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Last time we introduced Digital Health and its rapid growth, with over 200 health apps per day being released to app stores. Earlier apps were focused on wellness and wellbeing, but many are now transitioning to disease management and even informed decision making. These now make up 40% of the health apps market! With the explosion of Digital Health and the data that it collects and processes, regulators are taking steps to regain control.

Why is there such interest from industry and healthcare providers in this market? The clinical evidence for a subset of apps is there, with over 500 published studies. The second factor is economics, as use of apps in diabetes prevention, diabetes management, asthma management, cardiac rehabilitation, and pulmonary rehabilitation have resulted in reduced use of acute care facilities. Full utilization in these populations is estimated to save health providers in the US over 1.4% of total costs. Furthermore, the EU reports [1] that 80% of people would agree to share their health data and report on treatment efficacy if their data privacy and security can be ensured. The EU is also promoting EU-wide standardization of electronic health records. [2] Access to such a rich data source could provide new insights into disease and public health. All these benefits must, though, be exploited without risk to patients and their data. To this end, regulators are working to ensure that developers have a framework in which to work. Right now country guidelines diverge with little international consensus [3], but more general, international consensus guidelines should be expected to follow in the future.

Towards this goal, the European committee for standardization or CEN [4] are working on an international standard for quality and reliability for health and wellness apps. It is building from one of the first standards in this area: PAS 277:2015, developed by the British Standards Institution (BSI). PAS 277 covers the whole development life cycle, from planning through to decommissioning. It is not, however, a regulatory standard at this time. On regulation, the French authority HAS [3] published a risk matrix detailing the level of review an app should receive dependent on the classification of its intended users (healthcare professionals, patients, or public) and purpose (information, primary prevention, secondary prevention, or data analysis). The template app development process follows the principles of GDPR. Similarly, key recommendations from the US Federal Trade Commission [5] are closely aligned to the principles of GDPR: minimize data, limit access, and implement security by design.

Given its focus on data, and specifically health data, it is not really surprising that Digital Health regulation is being built on and around GDPR. The regulation will also be unlikely to deter healthcare companies, who are already dealing with GDPR, from expanding their services in the digital arena. Just developing a Digital Health offering will not, though, simply equate to a more effective and profitable business. Digital Health must be properly designed and implemented to leverage its full potential – and as noted by Bhavani et al [6] we must “remain vigilant towards monitoring the effectiveness of” Digital Health. If you want to understand the clinical and economic implications of a Digital Health project then feel free to contact us.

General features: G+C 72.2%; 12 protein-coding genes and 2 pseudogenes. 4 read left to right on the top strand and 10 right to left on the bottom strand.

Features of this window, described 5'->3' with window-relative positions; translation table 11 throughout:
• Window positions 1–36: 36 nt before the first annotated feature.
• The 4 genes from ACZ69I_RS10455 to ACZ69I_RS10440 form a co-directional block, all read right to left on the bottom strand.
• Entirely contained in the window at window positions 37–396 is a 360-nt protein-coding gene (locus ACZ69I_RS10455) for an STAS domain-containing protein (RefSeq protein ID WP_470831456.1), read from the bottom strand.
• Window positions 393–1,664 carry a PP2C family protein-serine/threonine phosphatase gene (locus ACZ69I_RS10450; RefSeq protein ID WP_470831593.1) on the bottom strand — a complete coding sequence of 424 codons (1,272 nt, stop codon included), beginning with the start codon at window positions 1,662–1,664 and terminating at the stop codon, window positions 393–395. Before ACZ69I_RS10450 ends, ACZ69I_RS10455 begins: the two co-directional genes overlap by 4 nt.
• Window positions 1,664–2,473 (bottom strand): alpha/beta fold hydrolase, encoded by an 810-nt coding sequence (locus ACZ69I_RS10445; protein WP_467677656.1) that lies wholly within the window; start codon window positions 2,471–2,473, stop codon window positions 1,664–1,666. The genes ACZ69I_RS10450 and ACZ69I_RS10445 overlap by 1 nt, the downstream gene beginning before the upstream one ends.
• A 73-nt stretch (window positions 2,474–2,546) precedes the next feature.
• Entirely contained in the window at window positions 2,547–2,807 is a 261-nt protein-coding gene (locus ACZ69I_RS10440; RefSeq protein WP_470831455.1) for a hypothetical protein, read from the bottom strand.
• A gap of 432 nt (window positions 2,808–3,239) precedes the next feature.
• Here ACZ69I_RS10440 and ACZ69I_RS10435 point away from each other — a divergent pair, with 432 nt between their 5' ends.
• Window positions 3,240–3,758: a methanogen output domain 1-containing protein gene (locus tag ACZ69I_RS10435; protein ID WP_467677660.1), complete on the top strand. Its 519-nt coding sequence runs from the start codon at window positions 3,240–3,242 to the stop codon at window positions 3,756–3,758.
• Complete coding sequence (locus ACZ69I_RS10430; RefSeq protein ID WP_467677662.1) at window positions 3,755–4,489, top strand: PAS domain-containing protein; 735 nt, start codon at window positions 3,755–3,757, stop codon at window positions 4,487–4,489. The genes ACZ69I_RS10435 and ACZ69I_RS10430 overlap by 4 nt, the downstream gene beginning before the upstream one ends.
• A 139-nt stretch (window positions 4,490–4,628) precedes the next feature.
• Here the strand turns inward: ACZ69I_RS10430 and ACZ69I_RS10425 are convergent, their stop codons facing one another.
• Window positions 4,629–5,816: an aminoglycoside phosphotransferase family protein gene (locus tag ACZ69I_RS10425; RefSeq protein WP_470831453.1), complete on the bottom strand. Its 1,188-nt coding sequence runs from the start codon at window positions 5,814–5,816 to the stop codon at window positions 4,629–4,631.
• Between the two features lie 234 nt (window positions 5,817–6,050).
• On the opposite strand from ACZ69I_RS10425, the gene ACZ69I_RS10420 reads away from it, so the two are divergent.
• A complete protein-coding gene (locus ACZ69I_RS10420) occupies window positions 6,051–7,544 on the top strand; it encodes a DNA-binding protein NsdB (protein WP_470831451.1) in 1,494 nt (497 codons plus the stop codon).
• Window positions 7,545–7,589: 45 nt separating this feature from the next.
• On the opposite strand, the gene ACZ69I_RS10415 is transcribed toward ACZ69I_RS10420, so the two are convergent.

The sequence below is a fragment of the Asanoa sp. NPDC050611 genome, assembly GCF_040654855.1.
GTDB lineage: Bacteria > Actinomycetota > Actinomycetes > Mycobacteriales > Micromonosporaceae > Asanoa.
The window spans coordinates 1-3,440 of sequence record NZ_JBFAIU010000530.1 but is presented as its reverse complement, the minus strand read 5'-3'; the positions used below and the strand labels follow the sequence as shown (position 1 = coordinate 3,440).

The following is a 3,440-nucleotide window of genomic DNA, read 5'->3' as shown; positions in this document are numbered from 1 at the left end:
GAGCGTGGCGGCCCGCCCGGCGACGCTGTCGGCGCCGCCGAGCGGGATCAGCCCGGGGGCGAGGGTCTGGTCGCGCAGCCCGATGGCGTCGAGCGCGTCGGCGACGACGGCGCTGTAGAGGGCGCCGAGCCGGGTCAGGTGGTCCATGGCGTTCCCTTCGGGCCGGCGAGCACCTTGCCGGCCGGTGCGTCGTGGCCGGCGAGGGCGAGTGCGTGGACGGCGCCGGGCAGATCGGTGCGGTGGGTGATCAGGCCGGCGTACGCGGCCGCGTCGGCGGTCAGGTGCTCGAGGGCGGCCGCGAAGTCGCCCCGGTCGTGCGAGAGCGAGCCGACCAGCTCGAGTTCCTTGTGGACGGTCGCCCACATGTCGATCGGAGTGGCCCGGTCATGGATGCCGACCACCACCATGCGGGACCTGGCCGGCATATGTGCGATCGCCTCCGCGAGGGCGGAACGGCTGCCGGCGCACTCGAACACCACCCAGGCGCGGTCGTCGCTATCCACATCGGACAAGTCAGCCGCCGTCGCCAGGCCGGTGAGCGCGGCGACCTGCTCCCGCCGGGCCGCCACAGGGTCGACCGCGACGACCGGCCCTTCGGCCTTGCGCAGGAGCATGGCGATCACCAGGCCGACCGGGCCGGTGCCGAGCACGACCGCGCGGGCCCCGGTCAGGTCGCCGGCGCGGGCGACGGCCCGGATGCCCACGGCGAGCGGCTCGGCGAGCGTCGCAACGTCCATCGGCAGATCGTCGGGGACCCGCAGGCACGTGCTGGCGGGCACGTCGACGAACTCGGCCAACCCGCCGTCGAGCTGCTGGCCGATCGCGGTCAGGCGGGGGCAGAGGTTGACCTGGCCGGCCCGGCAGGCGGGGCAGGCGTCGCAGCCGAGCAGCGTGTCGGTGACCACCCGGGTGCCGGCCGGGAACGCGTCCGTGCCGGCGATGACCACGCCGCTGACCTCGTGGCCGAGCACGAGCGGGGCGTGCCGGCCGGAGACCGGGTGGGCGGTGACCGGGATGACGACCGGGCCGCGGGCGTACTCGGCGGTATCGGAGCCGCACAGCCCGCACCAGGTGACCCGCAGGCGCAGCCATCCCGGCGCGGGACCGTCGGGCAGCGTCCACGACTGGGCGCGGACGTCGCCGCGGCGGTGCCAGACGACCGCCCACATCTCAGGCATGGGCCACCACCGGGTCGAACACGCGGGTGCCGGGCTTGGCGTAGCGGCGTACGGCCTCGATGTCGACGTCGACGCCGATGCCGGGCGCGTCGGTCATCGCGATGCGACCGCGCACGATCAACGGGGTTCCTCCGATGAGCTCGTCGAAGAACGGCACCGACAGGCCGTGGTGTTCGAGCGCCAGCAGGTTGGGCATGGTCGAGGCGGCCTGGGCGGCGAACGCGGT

Below is a list of best practices and guidelines of potential interest for different countries.

USA:

FTC: Mobile Health App Developers: Federal Trade Commission Best Practices [5]
FDA focus on digital health [7]
FDA on MMA (mobile medical application) [8]

EU:

eHealth : digital health and care in Europe [9]
eHealth Standards for Europe [10]
Guidance document Medical Devices – MEDDEV 2.1/6 [11]
Report on the cost-effectiveness of standards-driven eHealth interoperability [12]
The eHealth Interoperability Conformity Assessment for Europe (EURO-CAS) project launched on 26 January 2017 [13]

France:

Good Practice Guidelines on Health Apps and Smart Devices (Mobile Health or mHealth) published in October 2016 [3]
Digital healthcare in France: Stratégie nationale e-santé 2020 [14]
Agence nationale des systèmes d’information partagés de santé = ASIP Santé is a public agency created in 2009 and was charged specifically with developing and hosting the electronic health record (DMP). [15]
HAS: Spécificités méthodologiques d’évaluation clinique des Dispositifs Médicaux Connectés. documents published in January 2019 [22]

Germany:

Bjdw Positionspapier zum Thema e-health und digital health [16]
Vesta – das Interoperabilitätsverzeichnis für IT-Standards im deutschen Gesundheitswesen [17]
Bitkom-pressekonferenz_e-health_prasentation, May 2019 [17b]

 

UK:

Digital health and care Guidance (updated on 20.11.2018) [18]
Guidance on Medical device stand-alone software including apps [19]
NHS, Transforming Digital Health [20]
NHS Apps Library [21]

References

[1] https://ec.europa.eu/health/sites/health/files/ehealth/docs/2018_ehealth_infographic_en.pdf

[2] https://eur-lex.europa.eu/legal-content/EN/TXT/?uri=COM:2018:233:FIN

[3] https://www.has-sante.fr/portail/upload/docs/application/pdf/2017-03/dir1/good_practice_guidelines_on_health_apps_and_smart_devices_mobile_health_or_mhealth.pdf

[4] http://www.ehealth-standards.eu/quality-reliability-for-health-and-wellness-apps/

[5] https://www.ftc.gov/tips-advice/business-center/guidance/mobile-health-app-developers-ftc-best-practices

[6] Bhavani et al, 2016, Mobile technology and the digitization of healthcare.